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The Farthest Shore

When it comes to outsourcing locations, no place is too exotic. Not even Cleveland.

Last year, when management at call-center services specialist LiveBridge Inc. was searching for a place to house the company’s Spanish-language operation, it looked south of the border — way south of the border. After considering the more traditional outsourcing venues in Latin America, the Portland, Oreg.-based company decided to build its state-of-the-art call center in Argentina.

And just what was the lure of the land of gauchos and Maradona? “We didn’t want reps who could just speak Spanish,” explains CFO Chuck McLaughlin. “We wanted people who are bilingual, well educated, and who could interact with customers in a friendly, natural way.”

LiveBridge isn’t the only company taking the path less traveled when setting up an offshore outsourcing operation. As wages increase in one region, companies move farther afield. This search for new lands spells trouble for India. Admittedly, the subcontinent remains the most popular information-technology offshoring location for U.S. companies. But observers say India’s period of competitive advantage may be waning. In fact, with local wages rising at a 20 percent annual clip, executives at companies from Bangalore to Brahmapur are reportedly beginning to shop out some of their own operations. “This outsourcing to India is definitely a very short-term phenomenon,” insists Phil Fersht, an analyst who covers offshoring for The Yankee Group, a Boston-based technology-research firm. “Other countries are maturing and getting involved with the global economy,” he adds.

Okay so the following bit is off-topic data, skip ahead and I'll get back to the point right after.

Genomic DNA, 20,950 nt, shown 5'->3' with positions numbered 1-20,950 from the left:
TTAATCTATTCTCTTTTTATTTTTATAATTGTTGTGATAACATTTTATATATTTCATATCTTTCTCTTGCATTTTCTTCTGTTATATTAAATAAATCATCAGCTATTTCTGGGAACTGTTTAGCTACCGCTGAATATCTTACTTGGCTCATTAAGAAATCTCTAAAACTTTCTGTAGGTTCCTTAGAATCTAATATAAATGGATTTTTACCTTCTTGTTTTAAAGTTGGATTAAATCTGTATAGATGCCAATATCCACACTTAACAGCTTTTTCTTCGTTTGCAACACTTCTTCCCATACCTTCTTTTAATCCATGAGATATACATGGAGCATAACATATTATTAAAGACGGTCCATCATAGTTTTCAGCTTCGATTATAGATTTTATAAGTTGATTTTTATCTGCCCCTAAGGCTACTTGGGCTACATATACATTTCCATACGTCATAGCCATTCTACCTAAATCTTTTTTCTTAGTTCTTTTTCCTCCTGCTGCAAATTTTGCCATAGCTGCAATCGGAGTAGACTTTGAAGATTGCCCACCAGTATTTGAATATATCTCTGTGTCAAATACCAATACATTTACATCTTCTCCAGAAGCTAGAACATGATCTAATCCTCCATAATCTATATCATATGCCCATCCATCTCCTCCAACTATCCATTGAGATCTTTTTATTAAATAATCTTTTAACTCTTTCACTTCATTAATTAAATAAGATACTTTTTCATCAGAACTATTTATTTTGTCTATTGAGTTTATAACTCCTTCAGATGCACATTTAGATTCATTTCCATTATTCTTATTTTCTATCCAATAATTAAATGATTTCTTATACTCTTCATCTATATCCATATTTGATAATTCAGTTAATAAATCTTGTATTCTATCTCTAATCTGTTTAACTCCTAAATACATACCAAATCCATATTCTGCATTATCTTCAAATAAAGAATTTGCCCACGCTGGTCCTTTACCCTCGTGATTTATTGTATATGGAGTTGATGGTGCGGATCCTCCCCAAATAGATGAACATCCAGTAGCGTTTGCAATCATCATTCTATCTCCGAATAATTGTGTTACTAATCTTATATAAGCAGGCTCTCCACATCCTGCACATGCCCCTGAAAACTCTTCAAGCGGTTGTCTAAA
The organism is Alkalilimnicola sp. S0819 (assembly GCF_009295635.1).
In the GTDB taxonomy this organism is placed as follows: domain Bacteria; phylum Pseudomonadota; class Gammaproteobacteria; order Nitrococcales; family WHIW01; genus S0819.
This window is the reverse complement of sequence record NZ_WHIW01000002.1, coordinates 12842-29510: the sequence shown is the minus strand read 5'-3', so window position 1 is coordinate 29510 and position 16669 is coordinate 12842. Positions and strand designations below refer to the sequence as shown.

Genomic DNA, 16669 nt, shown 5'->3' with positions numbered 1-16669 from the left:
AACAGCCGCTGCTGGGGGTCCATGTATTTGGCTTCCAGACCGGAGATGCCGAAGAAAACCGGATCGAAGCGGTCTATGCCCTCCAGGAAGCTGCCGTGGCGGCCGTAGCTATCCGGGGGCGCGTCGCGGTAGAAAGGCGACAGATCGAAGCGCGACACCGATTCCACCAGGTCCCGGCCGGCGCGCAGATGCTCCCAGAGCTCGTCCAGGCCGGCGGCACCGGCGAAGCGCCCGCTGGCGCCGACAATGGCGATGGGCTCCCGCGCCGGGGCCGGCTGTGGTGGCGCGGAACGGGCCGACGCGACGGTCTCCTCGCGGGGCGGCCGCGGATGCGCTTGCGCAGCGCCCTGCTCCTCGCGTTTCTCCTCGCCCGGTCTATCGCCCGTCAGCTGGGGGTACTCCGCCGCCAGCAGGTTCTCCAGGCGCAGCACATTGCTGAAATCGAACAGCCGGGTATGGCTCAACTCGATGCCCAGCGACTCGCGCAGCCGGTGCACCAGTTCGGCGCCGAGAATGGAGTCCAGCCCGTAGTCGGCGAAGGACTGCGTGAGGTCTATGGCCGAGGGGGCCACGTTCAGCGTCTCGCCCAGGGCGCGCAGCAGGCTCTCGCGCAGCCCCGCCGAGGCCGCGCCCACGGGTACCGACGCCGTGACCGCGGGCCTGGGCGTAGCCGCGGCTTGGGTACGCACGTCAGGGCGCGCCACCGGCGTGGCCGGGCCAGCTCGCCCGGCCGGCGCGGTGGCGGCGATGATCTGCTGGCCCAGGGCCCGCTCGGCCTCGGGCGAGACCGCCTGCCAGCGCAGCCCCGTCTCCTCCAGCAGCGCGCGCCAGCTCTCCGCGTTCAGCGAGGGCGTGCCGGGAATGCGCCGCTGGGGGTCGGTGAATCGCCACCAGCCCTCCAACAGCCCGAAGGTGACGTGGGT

Indeed, executives who are considering outsourcing their corporate IT functions are hearing from some unexpected quarters. At the top of the list: Africa. Experts report that several African nations, including Uganda, Senegal, and South Africa, are getting into the outsourcing game. To date, though, Ghana seems to be the destination of choice for U.S. technology companies setting up offshore operations in Africa. Case in point: Affiliated Computer Services, a $4 billion (in revenues) outsourcing company headquartered in Dallas, is building a new data-input center in Accra that will employ 2,000 workers. Three years ago, the company employed only 65 workers in Accra.

Somewhere, Beyond the Sea

This increase in outsourcing choices may be bad news for officials in Mumbai, but it’s really bad news for U.S. technology workers. The irony here: advances in technology are what’s costing IT workers — and their managers — their jobs. The truth is, the Internet has made it easy for businesses to outsource vital technology functions to some very remote outposts. In the North Sea, for instance, a former World War II anti-aircraft military fortress now serves as a server co-location center for dozens of companies.

As everyone knows by now, tech workers in those kinds of remote locales get paid a whole lot less than their counterparts in the United States. According to a study conducted by Mercer Human Resource Consulting, a senior IT manager in the States pulls in an annual average salary of about $140,000. In Argentina, a senior IT manager makes $61,000. In Vietnam, one of the new outsourcing hot spots in Asia, top technology executives make less than $30,000 a year.


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